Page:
The average number of new-vehicles sales per dealership last year marked the third consecutive year of improvement, surging nearly 50 units to reach a record 921 units sold per store, according to a study by Urban Science released Wednesday.
While the average number of new-unit sales jumped, the number of dealerships in the U.S. increased only slightly from 2013.
The average number of sales was based on total vehicle sales of 16.5 million at 17,953 dealerships last year. It’s an increase from 874 units on average sold per store in 2013, based on annual sales of 15.6 million units sold at 17,838 stores, a statement said.
Last year’s record is more than one and a half times the average of 564 new vehicles sold per dealership in 2009 and a significant increase from the 812-unit average in 2012.
Urban Science, a retail consulting firm in Detroit, last year expected sales to ultimately steady around 850, and the company is maintaining that prediction.
“The 850 number seems reasonable. The question is: When is this going to be a new stable point?” Global Director Mitch Phillips said in an interview. “There will eventually be a downturn … but I don’t know when the next down is coming.”
For this year, Phillips expects growing sales to continue, projecting an average of 941units sold per store by the end of 2015.
“2015 looks promising,” he said in the statement. “With a stable dealer count, as we have seen over the past several years, and the strong sales forecast which the industry is now predicting, we could see this record broken again.”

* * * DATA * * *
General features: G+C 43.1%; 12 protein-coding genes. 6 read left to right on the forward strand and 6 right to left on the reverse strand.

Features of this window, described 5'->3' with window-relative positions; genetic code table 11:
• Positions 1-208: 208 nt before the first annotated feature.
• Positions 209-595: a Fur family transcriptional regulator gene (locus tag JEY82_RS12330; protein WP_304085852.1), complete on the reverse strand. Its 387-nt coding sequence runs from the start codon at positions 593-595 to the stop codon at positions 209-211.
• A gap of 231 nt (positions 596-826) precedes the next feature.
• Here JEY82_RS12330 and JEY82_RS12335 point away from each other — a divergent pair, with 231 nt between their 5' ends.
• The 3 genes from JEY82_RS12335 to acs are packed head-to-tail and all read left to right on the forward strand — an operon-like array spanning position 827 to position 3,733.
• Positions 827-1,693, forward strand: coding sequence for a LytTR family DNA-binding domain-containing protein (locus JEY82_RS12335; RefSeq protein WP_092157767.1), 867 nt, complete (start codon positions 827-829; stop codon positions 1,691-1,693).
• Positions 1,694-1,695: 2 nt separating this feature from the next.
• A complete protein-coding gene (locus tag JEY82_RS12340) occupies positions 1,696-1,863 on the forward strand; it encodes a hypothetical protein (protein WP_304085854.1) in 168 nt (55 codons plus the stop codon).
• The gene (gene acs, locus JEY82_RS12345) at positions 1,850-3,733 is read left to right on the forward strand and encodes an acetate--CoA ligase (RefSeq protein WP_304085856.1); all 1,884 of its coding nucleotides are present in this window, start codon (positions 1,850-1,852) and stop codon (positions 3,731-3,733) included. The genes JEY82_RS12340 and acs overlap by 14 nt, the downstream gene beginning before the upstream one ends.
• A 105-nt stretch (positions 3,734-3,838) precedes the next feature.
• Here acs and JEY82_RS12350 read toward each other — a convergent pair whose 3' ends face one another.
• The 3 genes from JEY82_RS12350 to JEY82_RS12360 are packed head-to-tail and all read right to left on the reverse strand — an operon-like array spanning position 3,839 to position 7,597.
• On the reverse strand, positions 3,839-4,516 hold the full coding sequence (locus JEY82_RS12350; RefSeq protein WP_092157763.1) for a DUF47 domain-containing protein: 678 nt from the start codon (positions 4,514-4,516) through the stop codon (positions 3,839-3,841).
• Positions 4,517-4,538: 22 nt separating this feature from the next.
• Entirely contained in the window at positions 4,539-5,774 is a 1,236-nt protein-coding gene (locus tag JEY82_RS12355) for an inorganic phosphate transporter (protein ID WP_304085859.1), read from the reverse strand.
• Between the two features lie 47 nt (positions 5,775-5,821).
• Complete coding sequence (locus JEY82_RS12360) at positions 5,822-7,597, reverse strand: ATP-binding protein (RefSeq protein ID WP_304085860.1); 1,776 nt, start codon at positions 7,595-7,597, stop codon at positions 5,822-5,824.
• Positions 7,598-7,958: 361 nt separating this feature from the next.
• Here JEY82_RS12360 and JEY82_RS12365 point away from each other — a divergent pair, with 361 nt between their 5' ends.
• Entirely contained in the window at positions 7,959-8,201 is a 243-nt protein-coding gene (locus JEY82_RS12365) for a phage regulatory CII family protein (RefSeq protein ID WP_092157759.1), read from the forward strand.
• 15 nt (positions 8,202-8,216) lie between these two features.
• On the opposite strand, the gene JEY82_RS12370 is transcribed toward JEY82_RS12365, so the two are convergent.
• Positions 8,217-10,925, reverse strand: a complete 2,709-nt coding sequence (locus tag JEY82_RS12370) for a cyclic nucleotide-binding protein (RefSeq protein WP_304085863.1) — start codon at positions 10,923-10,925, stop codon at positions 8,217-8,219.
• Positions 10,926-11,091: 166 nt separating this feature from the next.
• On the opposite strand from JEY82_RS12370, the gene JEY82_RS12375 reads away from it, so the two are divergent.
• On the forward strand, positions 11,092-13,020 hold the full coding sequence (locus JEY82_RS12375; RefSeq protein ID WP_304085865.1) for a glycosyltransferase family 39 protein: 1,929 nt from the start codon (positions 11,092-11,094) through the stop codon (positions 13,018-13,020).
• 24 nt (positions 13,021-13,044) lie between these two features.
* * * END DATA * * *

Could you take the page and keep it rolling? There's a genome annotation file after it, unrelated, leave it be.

Urban Science also reported a slight rise in the number of U.S. dealerships since the end of 2013. There were 17,953 rooftops as of Dec. 31, 2014, a 0.6 percent increase from the 17,838 tally a year earlier.
Brands also increased marginally but still remained relatively stagnant, reaching 31,609 franchises last year from 31,440 in 2013.
Last year 96 percent of local markets had virtually no net change, the statement said. The most prominent dealership increases were in Texas with 18 dealerships, California and Florida with 13 stores, Georgia with 12 and North Carolina with seven.
Texas and California showed the greatest increases in 2012 and 2013.
In 2013, again almost no local markets showed a net change in dealership count. The most significant increases were in California, which added 34 dealerships. Texas was next with 15.